“American Crime,” 10 p.m., ABC.
When it comes to
quality – deeply layered portraits of interesting people – this
is first-rate, with rich subtlety to its writing and acting. But
“subtle” can go too far; at the end of this second hour, we still
don't know what the central story is.
A social worker has
a personal crisis, at the same time that she deals with a 17-year-old
prostitute. A young farmworker is drug-addicted; an older one
searches for his son. And a trailer fire has killed 15 workers. These
are potent stories; when they're weaved together – eventually --
“Crime” could be great.
“Shades of Blue,” 10 p.m., NBC.
Now for the exact
opposite of “American Crime.” Devoid of subtlety, “Blue”
crashes through each scene with noisy ferocity. It's overwrought and
overzealous ... yet does hold our attention.
Last week, Wozniak
(the cop) and Stahl (the FBI guy) had a war of hidden-camera footage.
It destroyed both men's families and ended with and Woz holding a
deadly choke on Stahl's neck. Now we learn if Stahl survived ... and
if Harlee (Jennifer Lopez) can keep her own secrets, including the
fact that she killed her daughter's father. It's an intense episode;
and, like last week, it ends with a fierce jolt.
“The Good Fight,” any time, CBS All Access.
So this is how “Good
Fight” will use the freedom available on a pay-extra streaming
service. It's not with nudity or violence or such; there are plenty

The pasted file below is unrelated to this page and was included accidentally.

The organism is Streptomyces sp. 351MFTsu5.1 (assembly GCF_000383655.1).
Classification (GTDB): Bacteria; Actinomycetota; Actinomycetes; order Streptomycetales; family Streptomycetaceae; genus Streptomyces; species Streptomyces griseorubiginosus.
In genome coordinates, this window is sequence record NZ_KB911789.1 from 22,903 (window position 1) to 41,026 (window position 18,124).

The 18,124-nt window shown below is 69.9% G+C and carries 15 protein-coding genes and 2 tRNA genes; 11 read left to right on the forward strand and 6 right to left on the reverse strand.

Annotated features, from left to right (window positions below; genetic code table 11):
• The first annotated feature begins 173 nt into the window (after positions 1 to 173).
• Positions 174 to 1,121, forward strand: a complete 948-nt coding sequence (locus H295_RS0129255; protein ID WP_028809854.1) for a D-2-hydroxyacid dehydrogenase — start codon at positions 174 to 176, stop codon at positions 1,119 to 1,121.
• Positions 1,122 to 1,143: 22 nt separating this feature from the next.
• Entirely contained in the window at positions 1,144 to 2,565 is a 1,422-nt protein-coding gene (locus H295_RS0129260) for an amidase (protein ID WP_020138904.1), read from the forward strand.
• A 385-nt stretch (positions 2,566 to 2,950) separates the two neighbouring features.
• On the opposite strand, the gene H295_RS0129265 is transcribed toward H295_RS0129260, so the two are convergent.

of places for that. It's with an adult approach to a serious subject
– in this case, cyber-hate, using rampant (but fictional, we hope)
examples and a brilliant guest performance by John Cameron Mitchell.
The basic plot –
top-tier lawyers, spending their time arguing the specifics of an
E-mail – is absurd. Within that, however, there are powerful
moments. Other storylines also move well and there are great moments
with Elsbeth (wonderfully played by Carrie Preston). the odd “Good
ALTERNATIVE: “The Weapon Hunter” season-finale, 9 p.m.,
Some weapons become
more than shooting machines; they carry human stories. As Paul Shull
tries to re-create the one-of-a-kind “stinger,” he comes across
the Tony Stein story.
Stein grew up in
Dayton, the son of Jewish immigrants. A machinist before World War
II, he managed to turn an airplane gun into a portable machine gun.
Amid the horrors of Iwo Jima, he kept using it to charge the enemy
and bring back Marines. Shull makes the gun and learns the Medal of
noon to midnight ET. CBS limits itself to three games today (noon and
2:30 and 5 p.m. ET, handing the evening slot(7:30 p.m. ET) to TruTV.
There are also doubleheaders on TNT (6 and 8:30 p.m.) and TBS (7 and
9:30). At the end of the night, we'll have next week's “sweet 16.”
8:30 p.m., Fox. It's easy to impress a girl when you have a time
machine. Now, however, Deborah Revere (Paul's daughter) is starting
to realize that Dan didn't invent the thing.
Secretary,” 9 p.m., CBS. The secretary of state is leading a
landmark, 200-nation treaty to fight climate change globally. (As you
can tell, this is set inn an alternate reality.) Then China threatens
to pull out because Elizabeth is meeting the ailing Dalai Lama.
“Time After Time,”
9 p.m., ABC. After a strong start, “Time” is sputtering. It has a
bland H.G. Wells, a so-so Jack the Ripper and the same problem as
“Timeless” -- if you can't change the past, you (and viewers) are
helpless. Those problems complicate this episode, as Wells visits a
“Last Man on
Earth,” 9:30 p.m., Fox. Scrambling for an answer to her illness,
the guys must dig deeply into Melissa's life before the virus
destroyed most of mankind.
p.m., CBS. A detection system claims to have heard a gunshot, but
police can find no evidence. Meanwhile, Shinwell (Sherlock's ex-con
colleague) is linked to an unsolved murder.